Netting Solutions

Answered by Jo Posted in Category Netting & Protection

Dear Harrod

I’ve got a small gooseberry bush with gooseberries which are currently about pea-size, and a small Cox’s Pippin apple tree which is about 2 years old and just starting to grow apples; I presume I need to cover these with netting to stop the birds or butterflies eating the fruit, please can you advise which type of netting I need, how small the holes, and how do I cover the bush and the tree – do I just throw the netting over the top or do I need to put stakes in and hang the netting on that so the bush/tree doesn’t take the weight of the netting?

Also, we’ve got a small vegetable garden which has a wall one side and fences on the other 3 sides and is a sun-trap; it is ideal for growing all sorts of crops and I have had a lot of success with it.  My only problem is that I have tomatoes growing in troughs up against the wall and they are at the mercy of the sun from about lunch-time onwards.  I water them regularly but what I need is a small awning or a temporary structure I can put up to shade them when the sun is really strong and I wondered if there was something you could suggest.

I look forward to hearing from you.

Many thanks.

Kind regards.


Dear Linda

You are quite right in wanting to protect your fruit from the birds.  The gooseberry in particular will be in danger of bird damage. 

I wouldn’t drape the netting directly over the trees and gooseberry bush.  There is a danger that birds will still try to access the fruit through the net and get tangled in it.  Also it doesn’t look especially tidy.  A better idea is build some sort of structure to hold the netting away from the plant.  An easy way to do this is using bamboo canes and cane toppers.  The net can then be draped over these.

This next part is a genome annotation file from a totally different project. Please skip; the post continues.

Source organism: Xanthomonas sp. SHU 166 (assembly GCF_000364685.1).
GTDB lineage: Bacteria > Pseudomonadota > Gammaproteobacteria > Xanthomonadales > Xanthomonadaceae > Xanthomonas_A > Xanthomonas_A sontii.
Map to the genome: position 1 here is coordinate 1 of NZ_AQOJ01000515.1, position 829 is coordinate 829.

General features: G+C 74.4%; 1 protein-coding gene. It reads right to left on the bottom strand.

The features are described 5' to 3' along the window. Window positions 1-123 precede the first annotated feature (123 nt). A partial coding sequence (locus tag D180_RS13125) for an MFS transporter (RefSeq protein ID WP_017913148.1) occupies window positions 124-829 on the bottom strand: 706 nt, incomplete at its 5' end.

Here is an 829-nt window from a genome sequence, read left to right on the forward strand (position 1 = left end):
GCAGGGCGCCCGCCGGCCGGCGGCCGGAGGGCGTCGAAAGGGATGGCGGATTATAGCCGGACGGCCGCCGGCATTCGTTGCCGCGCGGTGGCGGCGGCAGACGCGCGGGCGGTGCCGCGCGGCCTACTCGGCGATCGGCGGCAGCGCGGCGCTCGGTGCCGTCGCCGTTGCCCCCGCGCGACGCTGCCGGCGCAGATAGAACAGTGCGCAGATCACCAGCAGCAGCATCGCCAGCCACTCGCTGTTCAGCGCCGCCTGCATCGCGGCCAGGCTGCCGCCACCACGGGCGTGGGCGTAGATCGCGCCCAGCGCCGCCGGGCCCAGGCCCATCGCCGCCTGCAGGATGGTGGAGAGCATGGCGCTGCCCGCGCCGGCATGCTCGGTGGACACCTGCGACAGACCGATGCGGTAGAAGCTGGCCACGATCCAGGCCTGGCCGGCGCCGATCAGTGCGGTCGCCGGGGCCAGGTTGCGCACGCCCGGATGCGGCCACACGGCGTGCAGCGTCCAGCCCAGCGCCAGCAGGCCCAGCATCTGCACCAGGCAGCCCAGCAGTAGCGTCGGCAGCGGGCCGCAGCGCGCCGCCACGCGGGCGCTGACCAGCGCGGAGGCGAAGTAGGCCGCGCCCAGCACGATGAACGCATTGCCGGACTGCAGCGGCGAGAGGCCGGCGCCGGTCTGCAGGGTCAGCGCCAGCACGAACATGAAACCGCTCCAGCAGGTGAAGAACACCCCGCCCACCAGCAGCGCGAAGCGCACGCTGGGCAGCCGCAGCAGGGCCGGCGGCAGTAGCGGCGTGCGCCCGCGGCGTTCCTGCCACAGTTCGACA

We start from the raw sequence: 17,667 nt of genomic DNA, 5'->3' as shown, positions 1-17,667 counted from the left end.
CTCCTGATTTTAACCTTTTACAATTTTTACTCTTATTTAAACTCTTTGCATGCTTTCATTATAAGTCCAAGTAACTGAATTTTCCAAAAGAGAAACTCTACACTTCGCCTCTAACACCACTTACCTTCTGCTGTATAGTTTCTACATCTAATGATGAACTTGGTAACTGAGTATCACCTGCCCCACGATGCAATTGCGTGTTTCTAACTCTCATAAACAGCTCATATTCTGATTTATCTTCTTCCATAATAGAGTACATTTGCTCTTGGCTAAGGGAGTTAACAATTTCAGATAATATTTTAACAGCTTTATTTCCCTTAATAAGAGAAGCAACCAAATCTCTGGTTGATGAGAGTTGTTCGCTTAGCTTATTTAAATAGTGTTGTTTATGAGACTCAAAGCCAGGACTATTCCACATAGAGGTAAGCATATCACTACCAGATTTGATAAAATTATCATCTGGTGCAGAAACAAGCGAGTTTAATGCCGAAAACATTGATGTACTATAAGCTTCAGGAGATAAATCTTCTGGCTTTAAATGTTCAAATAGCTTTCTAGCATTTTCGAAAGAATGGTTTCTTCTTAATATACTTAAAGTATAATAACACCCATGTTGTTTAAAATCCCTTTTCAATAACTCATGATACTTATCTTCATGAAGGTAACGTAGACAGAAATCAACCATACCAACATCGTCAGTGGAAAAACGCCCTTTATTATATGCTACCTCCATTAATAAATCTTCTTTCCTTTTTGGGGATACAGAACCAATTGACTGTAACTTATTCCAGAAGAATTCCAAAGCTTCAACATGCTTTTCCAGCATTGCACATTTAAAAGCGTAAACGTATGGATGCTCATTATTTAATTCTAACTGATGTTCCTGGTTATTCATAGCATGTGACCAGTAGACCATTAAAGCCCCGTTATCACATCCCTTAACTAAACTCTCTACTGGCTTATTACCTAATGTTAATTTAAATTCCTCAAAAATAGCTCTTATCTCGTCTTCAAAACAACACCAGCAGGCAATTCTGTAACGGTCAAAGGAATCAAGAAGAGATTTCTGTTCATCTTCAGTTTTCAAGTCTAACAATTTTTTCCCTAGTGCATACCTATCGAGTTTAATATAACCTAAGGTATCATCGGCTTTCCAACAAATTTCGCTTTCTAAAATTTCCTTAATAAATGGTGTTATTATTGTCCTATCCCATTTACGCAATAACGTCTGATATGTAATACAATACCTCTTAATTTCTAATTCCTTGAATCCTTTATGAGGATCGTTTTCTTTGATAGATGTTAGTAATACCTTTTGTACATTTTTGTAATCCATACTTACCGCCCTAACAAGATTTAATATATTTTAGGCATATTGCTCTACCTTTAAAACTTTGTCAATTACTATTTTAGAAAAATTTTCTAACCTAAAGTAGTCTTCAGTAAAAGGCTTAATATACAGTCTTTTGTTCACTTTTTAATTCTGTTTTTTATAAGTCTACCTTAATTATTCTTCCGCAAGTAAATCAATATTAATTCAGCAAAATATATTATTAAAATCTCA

Another method is to put a cage over the fruit with the netting tied on.  The frame can be fitted with an access strip for maintenance and harvesting of the fruit.

With regards to your tomatoes, they usually enjoy such conditions as long as they are well watered.  Direct sun light will help the tomatoes mature quicker.  We grown tomatoes in a similar situation in the kitchen garden.  These plants are grown in our tomato success kits which have a water reservoir meaning the plants have constant access to a water and feed supply.  However, tomatoes can be susceptible to blight if they are in the open during a wet spell, so we also use a grow house to keep them protected. 

If you wish to shade them, you could build a frame using aluminium tubing and slot and lock connectors and cover this with shade netting.  The netting could then be removed or added whenever conditions required.

I hope this is helpful.  Please let me know if you require any further help.

Kindest Regards


Jo Blackwell

Kitchen Gardener

Meet the Author: Jo Blackwell
Jo  Blackwell

Jo Blackwell is new on the Harrod Horticultural block and has recently taken over her post as Horticultural Advisor and Kitchen Gardener in Stephanie's Kitchen Garden. She caught the gardening bug when she bought her first home 18 years ago.  Her first greenhouse soon followed and she later gained an allotment, where she grows her own organic fruit and vegetables.


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